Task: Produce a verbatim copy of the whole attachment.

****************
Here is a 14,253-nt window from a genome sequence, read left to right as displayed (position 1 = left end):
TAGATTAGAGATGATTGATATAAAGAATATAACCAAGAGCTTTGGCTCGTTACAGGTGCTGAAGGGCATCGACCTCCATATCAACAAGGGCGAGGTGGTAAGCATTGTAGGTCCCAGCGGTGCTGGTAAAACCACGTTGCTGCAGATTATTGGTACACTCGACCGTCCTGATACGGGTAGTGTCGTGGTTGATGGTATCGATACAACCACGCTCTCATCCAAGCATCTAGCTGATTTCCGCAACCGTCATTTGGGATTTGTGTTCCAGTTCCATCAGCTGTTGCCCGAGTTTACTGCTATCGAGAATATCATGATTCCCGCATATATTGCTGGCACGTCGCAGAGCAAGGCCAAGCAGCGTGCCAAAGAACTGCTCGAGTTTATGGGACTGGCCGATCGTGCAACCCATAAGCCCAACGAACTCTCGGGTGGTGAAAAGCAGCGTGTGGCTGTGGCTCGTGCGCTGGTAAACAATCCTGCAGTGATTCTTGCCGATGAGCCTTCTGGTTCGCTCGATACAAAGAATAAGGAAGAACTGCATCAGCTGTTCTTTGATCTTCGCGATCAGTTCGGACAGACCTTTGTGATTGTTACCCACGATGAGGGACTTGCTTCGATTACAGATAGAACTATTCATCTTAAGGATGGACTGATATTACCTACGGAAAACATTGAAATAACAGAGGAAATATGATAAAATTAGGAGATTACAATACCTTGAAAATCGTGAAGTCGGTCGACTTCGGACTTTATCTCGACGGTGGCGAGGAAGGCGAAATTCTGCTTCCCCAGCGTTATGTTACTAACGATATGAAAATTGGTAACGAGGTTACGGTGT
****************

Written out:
Here is a 14,253-nt window from a genome sequence, read left to right as displayed (position 1 = left end):
TAGATTAGAGATGATTGATATAAAGAATATAACCAAGAGCTTTGGCTCGTTACAGGTGCTGAAGGGCATCGACCTCCATATCAACAAGGGCGAGGTGGTAAGCATTGTAGGTCCCAGCGGTGCTGGTAAAACCACGTTGCTGCAGATTATTGGTACACTCGACCGTCCTGATACGGGTAGTGTCGTGGTTGATGGTATCGATACAACCACGCTCTCATCCAAGCATCTAGCTGATTTCCGCAACCGTCATTTGGGATTTGTGTTCCAGTTCCATCAGCTGTTGCCCGAGTTTACTGCTATCGAGAATATCATGATTCCCGCATATATTGCTGGCACGTCGCAGAGCAAGGCCAAGCAGCGTGCCAAAGAACTGCTCGAGTTTATGGGACTGGCCGATCGTGCAACCCATAAGCCCAACGAACTCTCGGGTGGTGAAAAGCAGCGTGTGGCTGTGGCTCGTGCGCTGGTAAACAATCCTGCAGTGATTCTTGCCGATGAGCCTTCTGGTTCGCTCGATACAAAGAATAAGGAAGAACTGCATCAGCTGTTCTTTGATCTTCGCGATCAGTTCGGACAGACCTTTGTGATTGTTACCCACGATGAGGGACTTGCTTCGATTACAGATAGAACTATTCATCTTAAGGATGGACTGATATTACCTACGGAAAACATTGAAATAACAGAGGAAATATGATAAAATTAGGAGATTACAATACCTTGAAAATCGTGAAGTCGGTCGACTTCGGACTTTATCTCGACGGTGGCGAGGAAGGCGAAATTCTGCTTCCCCAGCGTTATGTTACTAACGATATGAAAATTGGTAACGAGGTTACGGTGT